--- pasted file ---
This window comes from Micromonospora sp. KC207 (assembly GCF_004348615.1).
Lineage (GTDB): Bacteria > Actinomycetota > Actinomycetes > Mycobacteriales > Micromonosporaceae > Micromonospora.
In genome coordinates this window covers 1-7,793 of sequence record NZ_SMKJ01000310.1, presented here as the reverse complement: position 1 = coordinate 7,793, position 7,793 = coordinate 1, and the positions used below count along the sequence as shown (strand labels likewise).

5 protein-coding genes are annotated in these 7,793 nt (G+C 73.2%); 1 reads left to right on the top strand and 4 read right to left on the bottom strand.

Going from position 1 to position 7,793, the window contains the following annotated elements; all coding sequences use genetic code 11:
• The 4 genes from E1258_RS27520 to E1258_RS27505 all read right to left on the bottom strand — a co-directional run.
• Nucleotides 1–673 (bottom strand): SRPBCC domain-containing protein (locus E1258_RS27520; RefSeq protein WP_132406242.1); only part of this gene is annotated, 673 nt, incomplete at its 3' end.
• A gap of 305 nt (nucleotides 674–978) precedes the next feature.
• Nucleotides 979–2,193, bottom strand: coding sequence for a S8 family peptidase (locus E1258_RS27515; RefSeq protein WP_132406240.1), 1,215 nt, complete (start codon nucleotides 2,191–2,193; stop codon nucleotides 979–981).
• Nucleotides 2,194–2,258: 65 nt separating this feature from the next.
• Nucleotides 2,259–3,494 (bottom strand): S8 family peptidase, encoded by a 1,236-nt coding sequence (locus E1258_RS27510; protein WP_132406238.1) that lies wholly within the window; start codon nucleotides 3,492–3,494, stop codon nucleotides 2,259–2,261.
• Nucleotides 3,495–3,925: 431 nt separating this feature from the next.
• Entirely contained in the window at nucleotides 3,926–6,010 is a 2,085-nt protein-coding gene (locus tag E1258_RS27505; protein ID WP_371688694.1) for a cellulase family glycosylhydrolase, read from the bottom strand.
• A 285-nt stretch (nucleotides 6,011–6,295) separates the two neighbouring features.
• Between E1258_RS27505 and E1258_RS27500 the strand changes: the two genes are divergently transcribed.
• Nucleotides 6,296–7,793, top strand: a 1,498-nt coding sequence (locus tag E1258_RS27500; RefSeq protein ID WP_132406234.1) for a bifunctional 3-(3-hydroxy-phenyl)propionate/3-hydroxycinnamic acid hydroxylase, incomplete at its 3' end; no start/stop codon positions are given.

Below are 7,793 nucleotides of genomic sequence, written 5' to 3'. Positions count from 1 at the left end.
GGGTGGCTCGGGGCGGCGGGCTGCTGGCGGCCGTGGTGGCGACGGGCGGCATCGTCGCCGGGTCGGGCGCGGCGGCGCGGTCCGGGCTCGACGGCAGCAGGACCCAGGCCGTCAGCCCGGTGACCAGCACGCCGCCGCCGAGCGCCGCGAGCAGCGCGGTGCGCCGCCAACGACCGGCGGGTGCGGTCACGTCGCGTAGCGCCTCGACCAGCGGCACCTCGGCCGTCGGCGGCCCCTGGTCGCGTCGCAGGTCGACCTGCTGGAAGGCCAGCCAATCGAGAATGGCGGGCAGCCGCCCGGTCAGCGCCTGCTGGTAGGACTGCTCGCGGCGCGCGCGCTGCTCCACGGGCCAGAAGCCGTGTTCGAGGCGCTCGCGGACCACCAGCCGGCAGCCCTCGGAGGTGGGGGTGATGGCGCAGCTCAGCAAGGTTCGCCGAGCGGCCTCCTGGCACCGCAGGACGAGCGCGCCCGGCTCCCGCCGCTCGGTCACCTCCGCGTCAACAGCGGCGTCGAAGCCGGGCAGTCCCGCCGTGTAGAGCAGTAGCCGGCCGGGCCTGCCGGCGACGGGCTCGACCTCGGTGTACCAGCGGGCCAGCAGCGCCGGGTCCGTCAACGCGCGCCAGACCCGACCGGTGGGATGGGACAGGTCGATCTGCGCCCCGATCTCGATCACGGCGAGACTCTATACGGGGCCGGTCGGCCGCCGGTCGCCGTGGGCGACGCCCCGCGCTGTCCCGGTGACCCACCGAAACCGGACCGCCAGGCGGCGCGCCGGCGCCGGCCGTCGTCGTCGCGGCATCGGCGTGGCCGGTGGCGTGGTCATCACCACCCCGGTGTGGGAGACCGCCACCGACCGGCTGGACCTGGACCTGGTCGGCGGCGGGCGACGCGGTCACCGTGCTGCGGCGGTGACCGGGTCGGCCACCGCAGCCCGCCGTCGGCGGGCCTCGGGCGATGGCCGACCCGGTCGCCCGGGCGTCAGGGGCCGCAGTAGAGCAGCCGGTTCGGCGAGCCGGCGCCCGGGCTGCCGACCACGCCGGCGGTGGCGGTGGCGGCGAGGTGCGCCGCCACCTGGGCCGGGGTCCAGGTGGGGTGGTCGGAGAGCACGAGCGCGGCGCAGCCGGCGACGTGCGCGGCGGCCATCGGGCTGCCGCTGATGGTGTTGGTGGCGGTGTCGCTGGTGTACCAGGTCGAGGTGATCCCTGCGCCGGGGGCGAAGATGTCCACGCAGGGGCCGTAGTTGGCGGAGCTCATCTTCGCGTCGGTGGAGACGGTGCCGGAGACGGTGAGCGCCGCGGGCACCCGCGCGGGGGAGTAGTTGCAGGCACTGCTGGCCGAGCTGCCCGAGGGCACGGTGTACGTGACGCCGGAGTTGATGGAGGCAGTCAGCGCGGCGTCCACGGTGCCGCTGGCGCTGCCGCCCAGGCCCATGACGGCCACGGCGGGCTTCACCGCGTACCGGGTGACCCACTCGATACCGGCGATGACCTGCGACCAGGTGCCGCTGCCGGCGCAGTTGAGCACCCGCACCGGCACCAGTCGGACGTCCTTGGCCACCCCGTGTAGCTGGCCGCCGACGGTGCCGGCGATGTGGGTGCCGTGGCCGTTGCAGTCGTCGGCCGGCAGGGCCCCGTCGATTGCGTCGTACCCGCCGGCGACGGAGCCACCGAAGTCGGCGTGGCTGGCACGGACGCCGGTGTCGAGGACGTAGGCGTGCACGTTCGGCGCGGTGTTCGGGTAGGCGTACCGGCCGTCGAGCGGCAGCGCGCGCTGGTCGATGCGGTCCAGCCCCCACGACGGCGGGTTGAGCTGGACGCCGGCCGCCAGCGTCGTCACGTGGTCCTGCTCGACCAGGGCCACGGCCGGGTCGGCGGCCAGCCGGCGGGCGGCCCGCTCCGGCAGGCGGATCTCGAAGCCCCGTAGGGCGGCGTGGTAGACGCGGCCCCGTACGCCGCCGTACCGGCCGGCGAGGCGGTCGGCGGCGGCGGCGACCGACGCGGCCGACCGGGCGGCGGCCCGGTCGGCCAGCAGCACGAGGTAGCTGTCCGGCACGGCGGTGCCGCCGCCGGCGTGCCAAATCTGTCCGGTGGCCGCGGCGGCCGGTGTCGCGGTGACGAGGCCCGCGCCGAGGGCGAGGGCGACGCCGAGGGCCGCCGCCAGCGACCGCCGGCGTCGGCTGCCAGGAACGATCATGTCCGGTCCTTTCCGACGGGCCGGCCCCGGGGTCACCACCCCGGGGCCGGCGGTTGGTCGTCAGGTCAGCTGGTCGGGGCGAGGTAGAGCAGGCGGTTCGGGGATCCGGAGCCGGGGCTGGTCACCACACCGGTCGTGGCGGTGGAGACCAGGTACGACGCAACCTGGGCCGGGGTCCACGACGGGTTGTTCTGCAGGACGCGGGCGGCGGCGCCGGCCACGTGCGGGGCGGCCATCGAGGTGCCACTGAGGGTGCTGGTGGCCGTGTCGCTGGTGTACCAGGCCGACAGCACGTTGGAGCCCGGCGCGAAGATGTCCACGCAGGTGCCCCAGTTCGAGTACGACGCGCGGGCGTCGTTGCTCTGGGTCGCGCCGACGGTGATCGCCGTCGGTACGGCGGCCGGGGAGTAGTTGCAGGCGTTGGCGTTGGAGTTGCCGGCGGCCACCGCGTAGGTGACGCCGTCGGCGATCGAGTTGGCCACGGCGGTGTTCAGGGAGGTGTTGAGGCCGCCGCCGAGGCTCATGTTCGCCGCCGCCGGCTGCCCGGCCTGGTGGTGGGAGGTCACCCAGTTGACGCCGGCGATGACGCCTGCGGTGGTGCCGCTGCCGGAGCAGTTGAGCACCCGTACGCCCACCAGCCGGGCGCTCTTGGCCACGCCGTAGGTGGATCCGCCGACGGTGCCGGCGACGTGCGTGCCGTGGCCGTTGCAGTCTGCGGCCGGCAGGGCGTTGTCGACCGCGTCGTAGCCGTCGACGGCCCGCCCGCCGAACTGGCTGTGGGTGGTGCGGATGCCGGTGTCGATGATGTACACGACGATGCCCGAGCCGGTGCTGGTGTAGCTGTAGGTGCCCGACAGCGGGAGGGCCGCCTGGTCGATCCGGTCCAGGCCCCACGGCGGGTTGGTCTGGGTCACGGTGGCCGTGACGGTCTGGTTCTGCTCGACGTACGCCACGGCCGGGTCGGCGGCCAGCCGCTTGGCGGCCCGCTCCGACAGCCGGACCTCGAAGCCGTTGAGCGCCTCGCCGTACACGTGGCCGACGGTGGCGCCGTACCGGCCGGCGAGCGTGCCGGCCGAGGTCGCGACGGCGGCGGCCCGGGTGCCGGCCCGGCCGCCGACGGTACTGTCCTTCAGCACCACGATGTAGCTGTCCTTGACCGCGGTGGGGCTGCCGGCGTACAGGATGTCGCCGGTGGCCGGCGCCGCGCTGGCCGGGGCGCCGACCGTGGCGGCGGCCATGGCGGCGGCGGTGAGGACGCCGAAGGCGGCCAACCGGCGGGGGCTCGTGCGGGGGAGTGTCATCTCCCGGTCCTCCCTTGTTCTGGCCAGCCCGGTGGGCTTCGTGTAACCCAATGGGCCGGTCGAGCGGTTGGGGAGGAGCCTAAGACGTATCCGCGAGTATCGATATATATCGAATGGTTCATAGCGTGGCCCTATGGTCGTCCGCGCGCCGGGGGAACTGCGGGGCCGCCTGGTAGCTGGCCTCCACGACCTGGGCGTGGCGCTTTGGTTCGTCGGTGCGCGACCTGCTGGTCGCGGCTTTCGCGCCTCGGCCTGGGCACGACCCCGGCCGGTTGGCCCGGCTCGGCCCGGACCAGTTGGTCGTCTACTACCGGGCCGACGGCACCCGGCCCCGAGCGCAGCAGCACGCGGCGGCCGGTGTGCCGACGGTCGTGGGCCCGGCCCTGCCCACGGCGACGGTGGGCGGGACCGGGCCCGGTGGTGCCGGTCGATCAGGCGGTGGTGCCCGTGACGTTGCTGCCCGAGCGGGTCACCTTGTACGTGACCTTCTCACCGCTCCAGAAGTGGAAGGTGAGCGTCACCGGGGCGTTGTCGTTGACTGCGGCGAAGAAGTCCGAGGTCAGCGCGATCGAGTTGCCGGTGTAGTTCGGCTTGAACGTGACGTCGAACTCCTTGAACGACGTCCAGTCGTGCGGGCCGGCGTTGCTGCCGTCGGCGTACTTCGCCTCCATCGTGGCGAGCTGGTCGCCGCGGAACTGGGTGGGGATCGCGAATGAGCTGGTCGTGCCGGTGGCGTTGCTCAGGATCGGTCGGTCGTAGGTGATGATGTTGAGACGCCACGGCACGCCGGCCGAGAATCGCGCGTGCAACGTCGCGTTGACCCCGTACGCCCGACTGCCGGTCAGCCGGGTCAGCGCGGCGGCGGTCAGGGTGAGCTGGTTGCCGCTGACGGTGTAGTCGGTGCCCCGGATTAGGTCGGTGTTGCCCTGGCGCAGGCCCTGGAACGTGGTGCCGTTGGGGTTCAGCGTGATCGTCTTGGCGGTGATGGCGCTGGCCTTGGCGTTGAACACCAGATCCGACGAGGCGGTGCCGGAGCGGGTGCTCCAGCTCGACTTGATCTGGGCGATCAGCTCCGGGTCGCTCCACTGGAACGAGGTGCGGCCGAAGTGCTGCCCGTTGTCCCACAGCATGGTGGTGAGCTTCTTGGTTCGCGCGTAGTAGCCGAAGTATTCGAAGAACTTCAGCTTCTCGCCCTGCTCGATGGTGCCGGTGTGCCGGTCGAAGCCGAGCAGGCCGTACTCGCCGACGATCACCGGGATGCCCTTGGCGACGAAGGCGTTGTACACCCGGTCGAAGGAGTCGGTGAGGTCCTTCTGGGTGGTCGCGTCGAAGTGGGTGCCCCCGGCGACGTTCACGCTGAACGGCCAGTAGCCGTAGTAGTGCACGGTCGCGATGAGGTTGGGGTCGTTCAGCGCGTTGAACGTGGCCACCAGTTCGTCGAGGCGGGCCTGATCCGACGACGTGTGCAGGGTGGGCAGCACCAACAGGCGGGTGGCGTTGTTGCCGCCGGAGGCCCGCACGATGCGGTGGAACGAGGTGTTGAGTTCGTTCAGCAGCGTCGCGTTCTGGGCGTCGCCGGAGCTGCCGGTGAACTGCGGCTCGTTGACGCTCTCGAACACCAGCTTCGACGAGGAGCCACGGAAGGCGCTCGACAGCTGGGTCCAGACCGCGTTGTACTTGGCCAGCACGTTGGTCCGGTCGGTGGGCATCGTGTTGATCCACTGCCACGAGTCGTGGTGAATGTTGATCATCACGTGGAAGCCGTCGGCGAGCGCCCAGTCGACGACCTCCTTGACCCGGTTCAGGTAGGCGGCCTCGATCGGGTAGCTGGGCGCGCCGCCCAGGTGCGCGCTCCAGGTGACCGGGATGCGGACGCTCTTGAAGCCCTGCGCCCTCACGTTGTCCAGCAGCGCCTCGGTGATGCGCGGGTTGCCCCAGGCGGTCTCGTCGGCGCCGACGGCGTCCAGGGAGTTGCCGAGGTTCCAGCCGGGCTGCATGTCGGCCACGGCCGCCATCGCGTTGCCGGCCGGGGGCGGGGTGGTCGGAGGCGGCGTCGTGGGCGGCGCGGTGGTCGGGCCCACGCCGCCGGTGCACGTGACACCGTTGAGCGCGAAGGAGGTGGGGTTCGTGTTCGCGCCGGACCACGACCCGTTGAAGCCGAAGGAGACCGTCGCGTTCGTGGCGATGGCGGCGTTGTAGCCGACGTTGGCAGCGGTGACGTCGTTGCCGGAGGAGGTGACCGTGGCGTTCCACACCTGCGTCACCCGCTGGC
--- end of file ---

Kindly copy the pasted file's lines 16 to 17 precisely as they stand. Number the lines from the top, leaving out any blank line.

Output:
• Nucleotides 6,296–7,793, top strand: a 1,498-nt coding sequence (locus tag E1258_RS27500; RefSeq protein ID WP_132406234.1) for a bifunctional 3-(3-hydroxy-phenyl)propionate/3-hydroxycinnamic acid hydroxylase, incomplete at its 3' end; no start/stop codon positions are given.

Below are 7,793 nucleotides of genomic sequence, written 5' to 3'. Positions count from 1 at the left end.